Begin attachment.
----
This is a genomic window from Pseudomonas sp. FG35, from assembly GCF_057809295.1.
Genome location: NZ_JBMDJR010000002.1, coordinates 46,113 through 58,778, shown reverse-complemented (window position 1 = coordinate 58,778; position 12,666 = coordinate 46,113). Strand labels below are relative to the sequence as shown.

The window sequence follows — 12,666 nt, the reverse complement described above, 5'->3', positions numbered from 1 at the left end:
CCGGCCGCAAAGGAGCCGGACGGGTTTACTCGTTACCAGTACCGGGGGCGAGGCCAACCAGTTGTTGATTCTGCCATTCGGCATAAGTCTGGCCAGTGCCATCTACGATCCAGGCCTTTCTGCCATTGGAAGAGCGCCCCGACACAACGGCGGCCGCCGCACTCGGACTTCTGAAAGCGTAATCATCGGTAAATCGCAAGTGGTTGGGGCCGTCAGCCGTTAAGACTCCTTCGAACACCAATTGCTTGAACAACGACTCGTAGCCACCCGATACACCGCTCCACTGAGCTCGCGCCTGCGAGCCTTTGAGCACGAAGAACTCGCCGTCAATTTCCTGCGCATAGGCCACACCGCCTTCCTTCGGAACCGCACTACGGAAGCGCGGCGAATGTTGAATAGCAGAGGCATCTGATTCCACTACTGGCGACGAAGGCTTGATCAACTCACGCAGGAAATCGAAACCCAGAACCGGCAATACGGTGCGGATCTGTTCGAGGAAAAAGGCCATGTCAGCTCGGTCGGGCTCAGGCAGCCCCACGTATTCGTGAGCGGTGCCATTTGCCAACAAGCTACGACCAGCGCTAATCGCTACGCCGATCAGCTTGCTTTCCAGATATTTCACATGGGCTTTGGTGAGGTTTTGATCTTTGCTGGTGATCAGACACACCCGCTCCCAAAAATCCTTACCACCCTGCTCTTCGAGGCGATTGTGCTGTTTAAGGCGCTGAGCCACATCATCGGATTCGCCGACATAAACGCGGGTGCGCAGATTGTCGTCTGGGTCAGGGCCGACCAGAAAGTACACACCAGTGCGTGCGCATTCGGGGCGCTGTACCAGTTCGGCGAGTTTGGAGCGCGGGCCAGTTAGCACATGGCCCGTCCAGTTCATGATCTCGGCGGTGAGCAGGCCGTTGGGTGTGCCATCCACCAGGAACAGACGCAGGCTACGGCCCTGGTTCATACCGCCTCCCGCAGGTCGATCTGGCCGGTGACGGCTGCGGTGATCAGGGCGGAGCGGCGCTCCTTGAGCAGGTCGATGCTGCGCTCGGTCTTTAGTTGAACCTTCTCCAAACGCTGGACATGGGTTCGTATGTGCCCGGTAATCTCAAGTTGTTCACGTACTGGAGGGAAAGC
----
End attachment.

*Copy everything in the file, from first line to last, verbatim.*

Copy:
This is a genomic window from Pseudomonas sp. FG35, from assembly GCF_057809295.1.
Genome location: NZ_JBMDJR010000002.1, coordinates 46,113 through 58,778, shown reverse-complemented (window position 1 = coordinate 58,778; position 12,666 = coordinate 46,113). Strand labels below are relative to the sequence as shown.

The window sequence follows — 12,666 nt, the reverse complement described above, 5'->3', positions numbered from 1 at the left end:
CCGGCCGCAAAGGAGCCGGACGGGTTTACTCGTTACCAGTACCGGGGGCGAGGCCAACCAGTTGTTGATTCTGCCATTCGGCATAAGTCTGGCCAGTGCCATCTACGATCCAGGCCTTTCTGCCATTGGAAGAGCGCCCCGACACAACGGCGGCCGCCGCACTCGGACTTCTGAAAGCGTAATCATCGGTAAATCGCAAGTGGTTGGGGCCGTCAGCCGTTAAGACTCCTTCGAACACCAATTGCTTGAACAACGACTCGTAGCCACCCGATACACCGCTCCACTGAGCTCGCGCCTGCGAGCCTTTGAGCACGAAGAACTCGCCGTCAATTTCCTGCGCATAGGCCACACCGCCTTCCTTCGGAACCGCACTACGGAAGCGCGGCGAATGTTGAATAGCAGAGGCATCTGATTCCACTACTGGCGACGAAGGCTTGATCAACTCACGCAGGAAATCGAAACCCAGAACCGGCAATACGGTGCGGATCTGTTCGAGGAAAAAGGCCATGTCAGCTCGGTCGGGCTCAGGCAGCCCCACGTATTCGTGAGCGGTGCCATTTGCCAACAAGCTACGACCAGCGCTAATCGCTACGCCGATCAGCTTGCTTTCCAGATATTTCACATGGGCTTTGGTGAGGTTTTGATCTTTGCTGGTGATCAGACACACCCGCTCCCAAAAATCCTTACCACCCTGCTCTTCGAGGCGATTGTGCTGTTTAAGGCGCTGAGCCACATCATCGGATTCGCCGACATAAACGCGGGTGCGCAGATTGTCGTCTGGGTCAGGGCCGACCAGAAAGTACACACCAGTGCGTGCGCATTCGGGGCGCTGTACCAGTTCGGCGAGTTTGGAGCGCGGGCCAGTTAGCACATGGCCCGTCCAGTTCATGATCTCGGCGGTGAGCAGGCCGTTGGGTGTGCCATCCACCAGGAACAGACGCAGGCTACGGCCCTGGTTCATACCGCCTCCCGCAGGTCGATCTGGCCGGTGACGGCTGCGGTGATCAGGGCGGAGCGGCGCTCCTTGAGCAGGTCGATGCTGCGCTCGGTCTTTAGTTGAACCTTCTCCAAACGCTGGACATGGGTTCGTATGTGCCCGGTAATCTCAAGTTGTTCACGTACTGGAGGGAAAGC